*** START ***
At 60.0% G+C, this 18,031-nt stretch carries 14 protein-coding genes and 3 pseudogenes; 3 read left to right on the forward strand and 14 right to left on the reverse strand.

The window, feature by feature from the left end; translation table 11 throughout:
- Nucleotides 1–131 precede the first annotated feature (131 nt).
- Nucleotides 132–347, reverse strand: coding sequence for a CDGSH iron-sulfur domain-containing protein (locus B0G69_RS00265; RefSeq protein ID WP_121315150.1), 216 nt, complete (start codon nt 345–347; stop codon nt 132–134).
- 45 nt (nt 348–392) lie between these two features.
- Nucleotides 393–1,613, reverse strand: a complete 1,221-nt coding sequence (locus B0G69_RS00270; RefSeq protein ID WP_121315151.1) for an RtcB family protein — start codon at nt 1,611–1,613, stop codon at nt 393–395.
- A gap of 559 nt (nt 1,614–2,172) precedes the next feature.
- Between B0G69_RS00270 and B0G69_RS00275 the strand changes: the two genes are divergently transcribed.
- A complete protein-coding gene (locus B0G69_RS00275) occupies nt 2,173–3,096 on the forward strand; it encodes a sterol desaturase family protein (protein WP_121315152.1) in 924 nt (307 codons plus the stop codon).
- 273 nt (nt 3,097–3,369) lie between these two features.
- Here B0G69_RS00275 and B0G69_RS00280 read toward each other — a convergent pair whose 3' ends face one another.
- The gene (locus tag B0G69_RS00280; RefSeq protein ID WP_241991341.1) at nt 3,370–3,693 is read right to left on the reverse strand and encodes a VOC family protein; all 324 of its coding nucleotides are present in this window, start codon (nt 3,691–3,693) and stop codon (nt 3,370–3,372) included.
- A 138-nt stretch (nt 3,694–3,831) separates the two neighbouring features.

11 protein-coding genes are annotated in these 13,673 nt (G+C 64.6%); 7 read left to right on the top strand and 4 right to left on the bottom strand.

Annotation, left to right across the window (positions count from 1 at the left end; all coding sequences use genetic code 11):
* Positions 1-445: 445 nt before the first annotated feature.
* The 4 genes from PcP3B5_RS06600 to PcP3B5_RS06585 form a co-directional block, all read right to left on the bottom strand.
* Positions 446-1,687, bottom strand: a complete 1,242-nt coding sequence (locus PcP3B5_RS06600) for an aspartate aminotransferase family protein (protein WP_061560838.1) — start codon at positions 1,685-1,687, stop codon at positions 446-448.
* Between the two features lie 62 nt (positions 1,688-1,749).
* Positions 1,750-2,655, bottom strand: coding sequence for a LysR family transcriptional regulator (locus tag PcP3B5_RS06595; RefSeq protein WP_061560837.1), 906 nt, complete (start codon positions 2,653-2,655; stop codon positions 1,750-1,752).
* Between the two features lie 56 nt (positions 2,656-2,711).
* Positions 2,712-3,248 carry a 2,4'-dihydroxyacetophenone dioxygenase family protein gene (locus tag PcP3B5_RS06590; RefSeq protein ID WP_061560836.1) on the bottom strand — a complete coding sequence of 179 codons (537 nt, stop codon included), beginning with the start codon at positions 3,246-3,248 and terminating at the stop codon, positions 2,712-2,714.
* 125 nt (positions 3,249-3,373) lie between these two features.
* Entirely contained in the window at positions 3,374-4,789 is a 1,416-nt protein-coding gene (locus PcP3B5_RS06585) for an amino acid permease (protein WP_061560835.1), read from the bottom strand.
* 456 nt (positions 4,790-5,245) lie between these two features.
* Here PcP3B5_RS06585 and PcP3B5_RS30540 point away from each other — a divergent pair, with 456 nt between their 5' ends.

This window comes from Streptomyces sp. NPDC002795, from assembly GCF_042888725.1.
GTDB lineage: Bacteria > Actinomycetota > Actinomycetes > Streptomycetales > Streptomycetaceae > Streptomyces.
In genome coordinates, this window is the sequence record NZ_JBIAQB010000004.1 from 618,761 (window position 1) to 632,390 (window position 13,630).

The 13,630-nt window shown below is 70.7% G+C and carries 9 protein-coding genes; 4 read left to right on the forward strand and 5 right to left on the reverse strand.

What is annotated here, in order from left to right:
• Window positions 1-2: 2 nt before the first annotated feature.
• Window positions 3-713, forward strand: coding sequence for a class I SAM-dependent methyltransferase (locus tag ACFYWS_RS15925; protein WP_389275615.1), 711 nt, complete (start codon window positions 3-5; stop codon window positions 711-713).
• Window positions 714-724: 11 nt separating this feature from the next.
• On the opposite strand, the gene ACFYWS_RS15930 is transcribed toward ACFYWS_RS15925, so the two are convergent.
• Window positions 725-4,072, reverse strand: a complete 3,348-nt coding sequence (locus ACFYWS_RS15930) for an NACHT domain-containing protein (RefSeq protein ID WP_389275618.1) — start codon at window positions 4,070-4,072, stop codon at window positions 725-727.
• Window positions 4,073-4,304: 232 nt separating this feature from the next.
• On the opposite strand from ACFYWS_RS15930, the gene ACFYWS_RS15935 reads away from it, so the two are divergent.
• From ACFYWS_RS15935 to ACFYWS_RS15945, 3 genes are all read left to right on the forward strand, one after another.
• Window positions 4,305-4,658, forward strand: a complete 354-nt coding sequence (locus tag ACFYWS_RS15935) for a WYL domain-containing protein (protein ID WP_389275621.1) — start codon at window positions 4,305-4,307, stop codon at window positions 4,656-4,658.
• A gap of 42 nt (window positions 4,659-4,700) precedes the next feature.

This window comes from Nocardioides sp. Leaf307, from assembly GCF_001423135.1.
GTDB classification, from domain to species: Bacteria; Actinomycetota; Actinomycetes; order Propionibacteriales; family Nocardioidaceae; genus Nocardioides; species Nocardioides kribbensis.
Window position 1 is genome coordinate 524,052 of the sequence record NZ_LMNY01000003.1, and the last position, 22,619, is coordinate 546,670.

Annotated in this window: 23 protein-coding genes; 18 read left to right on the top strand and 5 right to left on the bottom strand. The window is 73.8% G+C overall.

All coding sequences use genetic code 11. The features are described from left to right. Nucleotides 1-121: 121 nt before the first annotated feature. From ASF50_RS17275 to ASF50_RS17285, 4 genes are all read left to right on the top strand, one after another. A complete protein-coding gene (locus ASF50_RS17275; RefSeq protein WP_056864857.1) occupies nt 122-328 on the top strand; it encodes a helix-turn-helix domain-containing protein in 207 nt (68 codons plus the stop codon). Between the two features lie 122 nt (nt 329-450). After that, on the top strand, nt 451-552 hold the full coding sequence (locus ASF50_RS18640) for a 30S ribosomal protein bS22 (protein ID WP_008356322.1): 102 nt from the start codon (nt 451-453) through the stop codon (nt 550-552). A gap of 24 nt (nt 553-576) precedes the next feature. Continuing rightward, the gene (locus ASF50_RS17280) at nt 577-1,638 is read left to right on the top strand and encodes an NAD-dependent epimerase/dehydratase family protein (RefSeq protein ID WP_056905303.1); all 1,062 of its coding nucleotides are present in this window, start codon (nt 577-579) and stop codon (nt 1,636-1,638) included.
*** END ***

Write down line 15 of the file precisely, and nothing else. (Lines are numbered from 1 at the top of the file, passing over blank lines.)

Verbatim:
Annotation, left to right across the window (positions count from 1 at the left end; all coding sequences use genetic code 11):